The Court of Appeals for the Federal Circuit (CAFC) affirmed a district court ruling that the asserted nonliteral elements of a software program were not copyright protectable, in part, because allegedly copied materials contained unprotectable open-source elements, factual and data elements and other known elements that were not original.
Judge Newman dissented, calling the majority decision “a far-reaching change” because the “selection and arrangement” of elements, even if they are known elements, is protectable by copyright. She further noted that decision constituted legal error for not even addressing the “selection and arrangement” of the program elements. The majority retorted that this point overlooks that, in a copyright infringement action, when contrary evidence shows that not all material asserted is entitled to copyright protection, the copyright holder bears the burden to establish via evidence that such challenged material is entitled to copyright protection.
Central to the inquiry was what nonliteral elements of the program are copyright protectable. The defendant successfully argued non-protectability of various individual elements based on the facts that: i) an earlier version of the software was in the public domain; ii) many of the Input Formats and Output Designs were substantially identical to those in the earlier version; iii) the SAS Language is open and free for public use; and iv) the allegedly copied materials contained unprotectable open-source elements; factual and data elements; elements not original to Plaintiff; mathematical and statistical elements; process, system, and method elements; well-known and conventional display elements, such as tables, graphs, plots, fonts, colors, and lines; material for which Plaintiff was not the author; statistical analysis; scènes à faire elements; and short phrase elements.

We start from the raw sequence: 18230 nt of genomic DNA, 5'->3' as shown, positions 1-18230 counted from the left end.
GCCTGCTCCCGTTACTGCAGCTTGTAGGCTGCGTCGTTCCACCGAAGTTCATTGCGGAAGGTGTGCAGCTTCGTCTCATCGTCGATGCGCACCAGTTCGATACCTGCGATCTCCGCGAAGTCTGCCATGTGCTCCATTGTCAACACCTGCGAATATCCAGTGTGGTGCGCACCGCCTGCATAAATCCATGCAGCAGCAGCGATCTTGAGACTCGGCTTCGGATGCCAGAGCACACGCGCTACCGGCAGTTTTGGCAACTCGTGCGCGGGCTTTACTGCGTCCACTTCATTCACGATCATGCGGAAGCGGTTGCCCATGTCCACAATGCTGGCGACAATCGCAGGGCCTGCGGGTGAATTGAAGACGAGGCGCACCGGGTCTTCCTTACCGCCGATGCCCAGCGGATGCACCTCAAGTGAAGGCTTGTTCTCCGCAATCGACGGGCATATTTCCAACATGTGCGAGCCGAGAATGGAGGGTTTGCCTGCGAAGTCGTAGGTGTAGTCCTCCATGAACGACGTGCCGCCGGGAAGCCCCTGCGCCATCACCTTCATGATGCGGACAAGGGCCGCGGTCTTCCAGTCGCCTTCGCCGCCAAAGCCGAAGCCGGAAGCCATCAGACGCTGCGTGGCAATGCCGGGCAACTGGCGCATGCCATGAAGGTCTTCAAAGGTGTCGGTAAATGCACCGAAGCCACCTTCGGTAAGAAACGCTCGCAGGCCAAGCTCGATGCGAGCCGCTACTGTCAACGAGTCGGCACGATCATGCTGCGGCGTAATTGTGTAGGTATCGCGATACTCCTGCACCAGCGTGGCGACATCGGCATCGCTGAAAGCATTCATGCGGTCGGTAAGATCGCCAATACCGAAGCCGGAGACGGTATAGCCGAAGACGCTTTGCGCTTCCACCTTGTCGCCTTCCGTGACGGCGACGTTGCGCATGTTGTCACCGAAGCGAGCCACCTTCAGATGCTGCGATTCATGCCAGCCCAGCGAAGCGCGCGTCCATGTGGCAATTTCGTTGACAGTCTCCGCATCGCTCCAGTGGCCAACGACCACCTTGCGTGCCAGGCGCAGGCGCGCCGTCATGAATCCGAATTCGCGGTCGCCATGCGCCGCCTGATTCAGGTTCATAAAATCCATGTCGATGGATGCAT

The district court ruled that once the defendant established that asserted elements are not copyright-protectable, the copyright holder must identify with specificity the elements of the program that it asserts were copied and establish that those elements are protectable. Because the copyright holder did not meet its burden, the CAFC affirmed the finding of no infringement.
There are some fact specific issues at play here, but Judge Newman’s dissent seems to more accurately capture the existing law. Even if none of the individual elements were copyrightable, the “selection and arrangement” of the elements may be. Because the court did not even address the “selection and arrangement” test, the dissent makes a solid point.
In part, the decision was predicated on the fact that the allegedly copied materials contained unprotectable open-source and other known elements. This is the first decision of which I am aware where the selection and arrangement of elements in a software program containing open source (or other known) elements was not protectable.
It is hard to imagine that this will be the end of this dispute. We will monitor whether the copyright owner seeks a rehearing en banc by the CAFC or seeks Supreme Court review.